After viewing the walk we returned into the house and were shown the household safe (a solid steel door) and to protect the inhabitants of the house and the money from the staff at night there were two iron grilled gates and then a heavy wooden door before you got to the staff quarters (prison). Beyond were the Tudor kitchens discovered by the Council when renovating the hall. They are a bright yellow in colour and the Council discovered this was a paint made up of lime wash and pigs urine (the urine acted as a disinfectant). There were three areas to the kitchens and a slaughter room beside the meat salting room.

From the slaughter room we went into an underground tunnel which operated as both a beer cellar wine cellar brandy cellar and the cistern room for collecting the water from that cistern 3 miles away, channelling it through the tunnels to clear the air in the tunnels and ultimately to fill the man-made lake in the park. The tunnels allowed servants to clear the path for the water and to service that cistern and others but they could also call into the “Admiral Rodney “ a pub in the village going to and returning from the cistern.
After existing from the tunnels we viewed the rest of the house in particular the natural history displays and then the stables but they were closed – we had run out of time. After all was said and done a most interesting visit to see a Tudor household as it might have been.

Although I forgot the big camera we are starting to get prepared and I had the small camera in our travel pack and took some pictures and here they are:
• the Hall, its grounds,

  • some of the “heads of the household”
  • the centre court,
  • the Prospect Room
  • the view to the horizon, and
  • the stables (bigger than some other stately homes)
    • The bathroom (between the floors of the Prospect Room and below was the first indoor bathroom in Britain)
    • The kitchens and slaughter room

Attenborough, the Cromwell connection and St Mary the Virgin church

Monday August 11

Attenborough, the Cromwell connection and St Mary the Virgin church

Last night we reacquainted ourselves with the Rotarians of the Nottingham Rotary Club. We will do more with the Club and have already volunteered to do some fund raising next week.

The following day we took it pretty easy. I said earlier that I had something about Oliver Cromwell and his connection to Long Eaton. Well his son-in-law Henry Ireton was born at Attenborough in 1611 and the place of his birth (much renovated) still stands there today. Attenborough is the next to Long Eaton between Toton and Chillwell.

Ireton ended up a general in the English Parliamentary Army during the English Civil War and died of fever in Ireland in November 1651. He was baptized at St Mary the Virgin Church (more about the church shortly) graduated BA in 1629 from Trinity College Oxford in 1629 and entered the Middle Temple (one of the exclusive inns of barristers in London). Ireton joined the parliamentary army and engaged in his first battle in 1642 and fought in 5 campaigns until being wounded at the Battle of Naseby whilst commanding the left wing of the attacking force before being freed by Cromwell’s right wing of the force in September 1645 and thereafter entered parliament in October as the member for Appleby and after fighting in the siege of Oxford married Cromwell’s daughter (and step daughter of General Fleetwood) Bridget Fleetwood (who after being widowed from Ireton married her step-father the General).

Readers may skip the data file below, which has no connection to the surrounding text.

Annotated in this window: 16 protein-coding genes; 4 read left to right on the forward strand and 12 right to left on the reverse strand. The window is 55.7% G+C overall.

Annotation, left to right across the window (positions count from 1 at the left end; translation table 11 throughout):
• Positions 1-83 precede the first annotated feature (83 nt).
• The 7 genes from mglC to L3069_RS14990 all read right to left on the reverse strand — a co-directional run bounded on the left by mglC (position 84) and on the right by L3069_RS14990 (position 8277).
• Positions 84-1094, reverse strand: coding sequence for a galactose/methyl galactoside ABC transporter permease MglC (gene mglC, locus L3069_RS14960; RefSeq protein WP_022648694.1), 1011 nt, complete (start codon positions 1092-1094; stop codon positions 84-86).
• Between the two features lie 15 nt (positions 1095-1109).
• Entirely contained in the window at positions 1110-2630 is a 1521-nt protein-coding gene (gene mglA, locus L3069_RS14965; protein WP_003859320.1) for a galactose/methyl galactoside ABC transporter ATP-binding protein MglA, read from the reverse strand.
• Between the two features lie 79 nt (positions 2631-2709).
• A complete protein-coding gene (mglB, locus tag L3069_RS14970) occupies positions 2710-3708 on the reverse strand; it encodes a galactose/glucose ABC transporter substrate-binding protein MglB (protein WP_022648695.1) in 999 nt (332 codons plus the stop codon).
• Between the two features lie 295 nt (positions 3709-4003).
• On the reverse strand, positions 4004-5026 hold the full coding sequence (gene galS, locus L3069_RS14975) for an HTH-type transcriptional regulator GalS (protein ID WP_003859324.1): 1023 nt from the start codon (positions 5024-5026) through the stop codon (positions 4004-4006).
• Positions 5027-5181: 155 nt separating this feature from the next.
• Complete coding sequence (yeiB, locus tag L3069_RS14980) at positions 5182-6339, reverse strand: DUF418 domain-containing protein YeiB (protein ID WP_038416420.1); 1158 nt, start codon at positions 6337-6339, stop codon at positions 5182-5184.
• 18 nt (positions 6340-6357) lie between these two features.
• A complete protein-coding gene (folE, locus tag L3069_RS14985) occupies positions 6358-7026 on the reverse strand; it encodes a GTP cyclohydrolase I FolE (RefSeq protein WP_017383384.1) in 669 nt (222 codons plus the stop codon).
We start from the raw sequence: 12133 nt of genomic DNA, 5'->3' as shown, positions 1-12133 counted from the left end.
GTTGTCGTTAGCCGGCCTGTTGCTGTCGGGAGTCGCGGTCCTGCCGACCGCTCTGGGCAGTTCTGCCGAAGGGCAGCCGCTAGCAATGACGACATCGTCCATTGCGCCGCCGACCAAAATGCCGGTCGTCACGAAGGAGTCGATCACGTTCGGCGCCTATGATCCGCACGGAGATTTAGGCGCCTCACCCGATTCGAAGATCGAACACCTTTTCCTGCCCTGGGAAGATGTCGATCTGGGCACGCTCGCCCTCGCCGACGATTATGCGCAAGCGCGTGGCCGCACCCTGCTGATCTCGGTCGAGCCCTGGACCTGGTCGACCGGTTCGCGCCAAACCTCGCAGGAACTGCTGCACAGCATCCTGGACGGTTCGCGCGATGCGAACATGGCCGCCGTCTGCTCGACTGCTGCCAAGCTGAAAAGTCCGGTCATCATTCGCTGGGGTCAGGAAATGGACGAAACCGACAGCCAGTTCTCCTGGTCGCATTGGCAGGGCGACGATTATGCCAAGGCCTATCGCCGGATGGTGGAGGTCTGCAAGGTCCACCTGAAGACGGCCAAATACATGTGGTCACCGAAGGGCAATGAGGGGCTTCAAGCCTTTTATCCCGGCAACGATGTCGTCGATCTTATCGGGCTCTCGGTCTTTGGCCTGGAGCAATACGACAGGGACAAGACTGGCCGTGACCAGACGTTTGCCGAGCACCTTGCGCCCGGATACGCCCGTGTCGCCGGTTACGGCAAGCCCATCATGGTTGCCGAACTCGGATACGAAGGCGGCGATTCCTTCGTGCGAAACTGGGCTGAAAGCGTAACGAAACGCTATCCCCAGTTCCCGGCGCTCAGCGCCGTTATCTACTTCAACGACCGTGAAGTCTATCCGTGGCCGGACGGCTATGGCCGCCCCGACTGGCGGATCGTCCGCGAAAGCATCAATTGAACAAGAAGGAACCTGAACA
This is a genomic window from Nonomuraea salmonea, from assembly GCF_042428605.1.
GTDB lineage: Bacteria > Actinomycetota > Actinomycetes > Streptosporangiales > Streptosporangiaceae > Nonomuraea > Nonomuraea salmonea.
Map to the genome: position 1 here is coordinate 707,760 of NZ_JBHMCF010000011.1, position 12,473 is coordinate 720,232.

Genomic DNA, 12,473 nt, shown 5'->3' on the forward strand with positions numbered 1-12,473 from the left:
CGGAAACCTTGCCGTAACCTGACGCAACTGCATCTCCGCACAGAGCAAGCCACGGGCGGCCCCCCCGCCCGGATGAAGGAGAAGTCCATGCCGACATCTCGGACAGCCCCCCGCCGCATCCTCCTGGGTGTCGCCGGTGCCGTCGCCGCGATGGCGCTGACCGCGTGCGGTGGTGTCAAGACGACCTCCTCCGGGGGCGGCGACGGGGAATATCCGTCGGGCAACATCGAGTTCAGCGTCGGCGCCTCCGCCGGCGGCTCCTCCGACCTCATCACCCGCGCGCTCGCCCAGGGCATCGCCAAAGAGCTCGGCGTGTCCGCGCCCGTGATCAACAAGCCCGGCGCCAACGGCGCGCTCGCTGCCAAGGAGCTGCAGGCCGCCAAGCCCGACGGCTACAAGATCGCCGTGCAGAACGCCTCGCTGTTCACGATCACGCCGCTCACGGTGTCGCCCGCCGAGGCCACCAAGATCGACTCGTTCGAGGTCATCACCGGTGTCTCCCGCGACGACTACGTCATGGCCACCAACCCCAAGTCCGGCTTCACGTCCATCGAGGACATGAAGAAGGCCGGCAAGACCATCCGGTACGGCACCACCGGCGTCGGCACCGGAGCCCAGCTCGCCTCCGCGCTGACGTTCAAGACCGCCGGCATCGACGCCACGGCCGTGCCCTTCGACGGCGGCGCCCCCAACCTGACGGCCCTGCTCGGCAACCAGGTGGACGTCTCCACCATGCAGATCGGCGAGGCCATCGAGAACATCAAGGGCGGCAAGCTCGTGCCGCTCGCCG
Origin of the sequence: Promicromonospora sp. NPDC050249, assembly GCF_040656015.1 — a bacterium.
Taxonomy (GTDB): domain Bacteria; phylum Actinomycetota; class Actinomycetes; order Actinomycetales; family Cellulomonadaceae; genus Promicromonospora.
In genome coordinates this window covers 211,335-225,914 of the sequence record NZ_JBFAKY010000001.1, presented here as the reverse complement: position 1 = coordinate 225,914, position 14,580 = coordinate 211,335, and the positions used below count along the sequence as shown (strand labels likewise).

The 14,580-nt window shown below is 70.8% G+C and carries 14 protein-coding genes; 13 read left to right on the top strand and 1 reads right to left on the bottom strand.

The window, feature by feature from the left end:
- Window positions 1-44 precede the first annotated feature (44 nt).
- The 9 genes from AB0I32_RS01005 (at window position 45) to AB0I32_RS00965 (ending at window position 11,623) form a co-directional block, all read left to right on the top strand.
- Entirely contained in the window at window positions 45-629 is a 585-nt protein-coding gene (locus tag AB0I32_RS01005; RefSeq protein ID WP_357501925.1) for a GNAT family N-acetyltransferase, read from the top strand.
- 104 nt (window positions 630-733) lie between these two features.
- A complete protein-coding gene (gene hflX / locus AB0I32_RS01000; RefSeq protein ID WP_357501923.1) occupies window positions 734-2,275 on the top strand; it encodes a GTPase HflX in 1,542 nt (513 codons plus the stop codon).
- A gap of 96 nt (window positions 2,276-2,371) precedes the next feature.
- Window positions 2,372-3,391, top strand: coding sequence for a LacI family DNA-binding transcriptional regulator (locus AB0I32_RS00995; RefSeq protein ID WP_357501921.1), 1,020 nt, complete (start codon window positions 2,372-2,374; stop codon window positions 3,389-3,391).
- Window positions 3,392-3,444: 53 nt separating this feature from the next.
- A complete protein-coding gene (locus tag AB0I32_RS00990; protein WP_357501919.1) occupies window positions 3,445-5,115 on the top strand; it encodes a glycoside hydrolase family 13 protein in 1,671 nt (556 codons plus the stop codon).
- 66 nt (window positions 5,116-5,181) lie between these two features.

Unlike Cromwell, Ireton supported the idea of a constitutional Monarchy and conducted lengthy negotiations with the Army and the King (Charles I) to try and achieve this outcome for the Civil War but he became convinced of the hopelessness of dealing with Charles after the King’s flight to the Isle of Wight. He was to later sit on the King’s trial and was one of the commissioners to sign the death warrant for Charles.

He accompanied Cromwell to Ireland for his Irish campaign in August 1649 and was elevated to the rank of Major General and placed in charge of the New Model Army in Ireland when Cromwell returned to England to invade Scotland. He died of fever after the successful siege of Limmerick and was buried at Westminster Abbey under the Arms of the Commonwealth of England Scotland Wales and Ireland (the Kingdom having ceased with the beheading of Charles I). However following the restoration of the King in 1660 Charles II exhumed the corpse from Westminster along with Cromwell and John Bradshaw (all of whom signed the death warrant for Charles I) on January 30 1660 (the anniversary of the beheading of Charles I) and mutilated the corpses.

Now as to St Mary the Virgin church it still stands in Attenborough having stood in one form or another for 1000 years (they have found evidence of a wooden Saxon Church and remnants of a Norman Church in the grounds and todays building). We have volunteered to attend a working bee at the church and are interested in doing further activities for the community through the church.

I have attached the photos showing:

  • The Ireton memorial and todays house
  • The St Mary the Virgin Church and graveyard.

Since I first wrote this article Kerry and I have joined the maintenance crew at the church to do a spot of cleaning up.Kerry trimmed bushes whilst I cleaned storm water drains and mowed amongst the tombstones. Here is the photographic evidence.

First Working Bee
First Working Bee